John McNamara is a fervent solar supporter in Maryland. After going solar with the Montgomery County Solar Co-op in 2016, John has hosted a Solar Open House, served as an information session ambassador, and shared his story through a homeowner video testimony (just to name a few!) Here are John’s words about why he went solar, and why you should too! If you’re interested in going solar in Maryland, you can find a solar co-op open in your area today!
Installing a solar array on my roof satisfied three major goals for me: “do good,” “do well,” and “do as little as possible.”
The “do good” part is obvious. Climate change is real and it’s coming on faster than we expected. The birth of my grandson last year really drove this home. If we don’t bend the curve now, his generation should never forgive us. The equivalent question of “What did you do in the war, Daddy?” will be “How did you let this happen to us, Grandpa?” We can’t wait until someone else fixes it. It’s either our finest hour, or our worst. Renewable energy isn’t the whole solution, of course, but it’s a big part. So, doing good was why I went to my first info session sponsored by Solar United Neighbors.
The “do well” part was the pleasant surprise at that info session. I had a generic layman’s knowledge of solar energy, composed of mostly out of date information about costs and performance. I was amazed by the charts showing the (low) costs, (rapid) paybacks, (generous) incentives, etc.
“This is a slam dunk,” I thought. “Why doesn’t everyone do this?” My take on the economics of going solar is that it should be part of anyone’s long term savings plan. My installation ended up, after rebates, costing about $17,000, and it saves me about $1700 a year in electric bills. I could think of that as a 10-year payback. Instead, I think of it as a 10% return on an investment—forever and tax free. If there were any other investment vehicle that paid a guaranteed 10%, I would be signing up immediately.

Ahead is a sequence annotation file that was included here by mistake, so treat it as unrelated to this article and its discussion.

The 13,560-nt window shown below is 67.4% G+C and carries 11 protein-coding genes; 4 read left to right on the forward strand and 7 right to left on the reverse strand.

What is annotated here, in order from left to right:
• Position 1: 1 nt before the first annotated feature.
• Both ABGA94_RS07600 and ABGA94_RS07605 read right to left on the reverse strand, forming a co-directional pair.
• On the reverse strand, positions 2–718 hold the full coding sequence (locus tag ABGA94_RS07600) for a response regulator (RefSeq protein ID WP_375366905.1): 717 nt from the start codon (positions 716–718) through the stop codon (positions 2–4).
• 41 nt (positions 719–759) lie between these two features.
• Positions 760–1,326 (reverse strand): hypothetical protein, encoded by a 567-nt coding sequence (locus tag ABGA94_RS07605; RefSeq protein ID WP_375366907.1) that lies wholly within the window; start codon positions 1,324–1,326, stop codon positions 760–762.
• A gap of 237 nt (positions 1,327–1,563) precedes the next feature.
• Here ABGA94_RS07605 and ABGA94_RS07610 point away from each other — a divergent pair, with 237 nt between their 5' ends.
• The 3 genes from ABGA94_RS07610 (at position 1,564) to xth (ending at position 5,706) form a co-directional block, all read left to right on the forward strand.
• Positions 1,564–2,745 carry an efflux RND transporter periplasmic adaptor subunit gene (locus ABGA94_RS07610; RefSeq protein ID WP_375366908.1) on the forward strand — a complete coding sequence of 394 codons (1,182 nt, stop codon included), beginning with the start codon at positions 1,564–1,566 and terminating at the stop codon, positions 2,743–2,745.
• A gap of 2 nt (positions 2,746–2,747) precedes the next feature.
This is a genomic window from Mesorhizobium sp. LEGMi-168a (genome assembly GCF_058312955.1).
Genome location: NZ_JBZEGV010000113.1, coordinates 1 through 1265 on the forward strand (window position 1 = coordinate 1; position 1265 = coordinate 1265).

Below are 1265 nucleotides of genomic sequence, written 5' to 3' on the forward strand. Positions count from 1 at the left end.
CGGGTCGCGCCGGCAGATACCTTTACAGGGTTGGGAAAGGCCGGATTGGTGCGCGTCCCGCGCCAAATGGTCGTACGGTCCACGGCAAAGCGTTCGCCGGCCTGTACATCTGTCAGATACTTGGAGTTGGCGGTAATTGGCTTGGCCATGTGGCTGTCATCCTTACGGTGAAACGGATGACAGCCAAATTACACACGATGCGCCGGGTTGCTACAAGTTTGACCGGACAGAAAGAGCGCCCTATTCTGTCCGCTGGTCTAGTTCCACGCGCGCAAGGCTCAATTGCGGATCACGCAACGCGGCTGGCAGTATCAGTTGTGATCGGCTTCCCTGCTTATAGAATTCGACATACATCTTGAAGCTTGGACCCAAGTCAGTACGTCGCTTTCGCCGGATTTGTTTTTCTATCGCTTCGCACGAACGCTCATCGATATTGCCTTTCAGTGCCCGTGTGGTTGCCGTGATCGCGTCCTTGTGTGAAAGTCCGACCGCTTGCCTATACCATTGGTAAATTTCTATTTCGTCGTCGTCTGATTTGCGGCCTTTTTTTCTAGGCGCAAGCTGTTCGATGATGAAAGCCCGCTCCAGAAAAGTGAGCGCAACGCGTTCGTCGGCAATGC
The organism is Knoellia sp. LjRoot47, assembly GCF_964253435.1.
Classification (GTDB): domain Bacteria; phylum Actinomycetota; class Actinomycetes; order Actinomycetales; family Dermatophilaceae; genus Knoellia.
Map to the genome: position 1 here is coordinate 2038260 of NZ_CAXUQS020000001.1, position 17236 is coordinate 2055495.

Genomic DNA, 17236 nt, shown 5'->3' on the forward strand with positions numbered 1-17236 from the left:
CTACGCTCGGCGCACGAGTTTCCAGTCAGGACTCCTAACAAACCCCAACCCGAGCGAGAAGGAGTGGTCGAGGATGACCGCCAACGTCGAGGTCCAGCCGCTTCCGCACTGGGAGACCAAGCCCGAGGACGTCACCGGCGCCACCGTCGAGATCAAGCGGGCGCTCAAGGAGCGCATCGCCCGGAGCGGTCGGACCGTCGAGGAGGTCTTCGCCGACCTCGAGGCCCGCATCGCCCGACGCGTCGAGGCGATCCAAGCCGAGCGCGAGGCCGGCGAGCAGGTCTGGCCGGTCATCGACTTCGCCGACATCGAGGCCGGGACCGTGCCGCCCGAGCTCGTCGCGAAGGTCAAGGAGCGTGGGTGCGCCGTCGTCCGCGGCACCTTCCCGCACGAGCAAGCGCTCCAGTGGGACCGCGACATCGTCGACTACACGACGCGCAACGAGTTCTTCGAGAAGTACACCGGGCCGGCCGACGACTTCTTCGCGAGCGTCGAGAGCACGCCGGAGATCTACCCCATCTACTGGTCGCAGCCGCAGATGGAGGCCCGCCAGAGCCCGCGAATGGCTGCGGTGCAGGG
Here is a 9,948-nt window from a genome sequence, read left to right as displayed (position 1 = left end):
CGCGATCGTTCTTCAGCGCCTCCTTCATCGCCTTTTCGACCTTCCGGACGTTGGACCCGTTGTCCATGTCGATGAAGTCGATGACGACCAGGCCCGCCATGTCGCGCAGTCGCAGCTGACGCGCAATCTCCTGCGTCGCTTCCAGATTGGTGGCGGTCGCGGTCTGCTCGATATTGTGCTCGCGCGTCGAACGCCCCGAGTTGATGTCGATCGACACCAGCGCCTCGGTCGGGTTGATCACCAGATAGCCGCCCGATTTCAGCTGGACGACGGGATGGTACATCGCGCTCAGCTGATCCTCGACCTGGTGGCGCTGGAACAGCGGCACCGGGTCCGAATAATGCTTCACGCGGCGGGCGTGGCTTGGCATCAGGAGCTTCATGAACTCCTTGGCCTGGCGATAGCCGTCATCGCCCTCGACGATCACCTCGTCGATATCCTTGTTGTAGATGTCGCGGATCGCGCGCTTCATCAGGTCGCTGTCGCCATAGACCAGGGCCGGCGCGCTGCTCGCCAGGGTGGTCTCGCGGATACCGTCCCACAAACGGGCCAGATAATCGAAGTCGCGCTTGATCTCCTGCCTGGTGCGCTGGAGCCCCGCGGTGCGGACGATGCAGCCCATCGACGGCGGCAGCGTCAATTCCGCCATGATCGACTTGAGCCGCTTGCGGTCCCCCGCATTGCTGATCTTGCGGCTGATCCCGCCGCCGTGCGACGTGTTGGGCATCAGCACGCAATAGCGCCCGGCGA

So, my solar investment is doing well, to say the least.
Doing as little as possible has also long been a personal mantra. The Italians have a lovely expression, “Dolce Far Niente,” the sweetness of doing nothing. My years-ago scuba diving instructor said it well when he told us: “If you’re working hard, you’re doing it wrong.” He was talking about diving, but I find that it applies to many endeavors just as well. It’s certainly true of going solar with a solar co-op.
Without the help of our solar co-op, the hardest part would have been obtaining and evaluating competing bids. The variables (inverter? microinverter? US made? Foreign? High efficiency? System size? Purchase or lease? Etc.) would scare away most Harry and Harriet Homeowners, me in particular. If you thought buying a car is bad—with all the jargon and options—this is worse. Or it would be, if you did it alone. But Solar United Neighbors made it easy.
They got all the bids, boiled them down to one spreadsheet, and advised our selection committee through the process. In less than two hours we had the best vendor with the best price and best package. I scheduled my home consultation with the chosen supplier and signed a contract the same day. And the “doing as little as possible” philosophy didn’t stop there. Installation took less than a day. The supplier arranged all the inspection and coordination with the county and the utility. I did, well, as little as possible!
Our solar system has now been up and running about a year and a half, and all I’ve done is…nothing. When my tenth straight monthly electric bill arrived with a below-zero balance, I just sat back. The smart phone app tells me I’ve planted the equivalent of 850 trees and removed 10 tons of carbon emissions from the air. I like relaxing and thinking about all those trees I didn’t have to plant and carbon I didn’t scrub. It makes me feel righteous without lifting a finger.
Ironically, all this indolence has made me a solar activist. I find it hard to say no when the folks at Solar United Neighbors ask for volunteers to work on a launch event or host an Open House. It pains me to see friends and neighbors make bad decisions (and a no decision is a bad decision, too), when the right answer is so easy.
I find that we unofficial ‘solar ambassadors’ fill a role that the scrupulously-neutral Solar United Neighbors staff cannot. We’re free to lard on our own opinions—about the suppliers, the electric company, lease vs buy option, etc.—the way one neighbor talks to another. I don’t have to be diplomatic (although I try to be fair and accurate). And who doesn’t like the feeling of being that kid in school, waving his/her hand at the teacher saying, “Call on me! Call on me! I know the right answer!”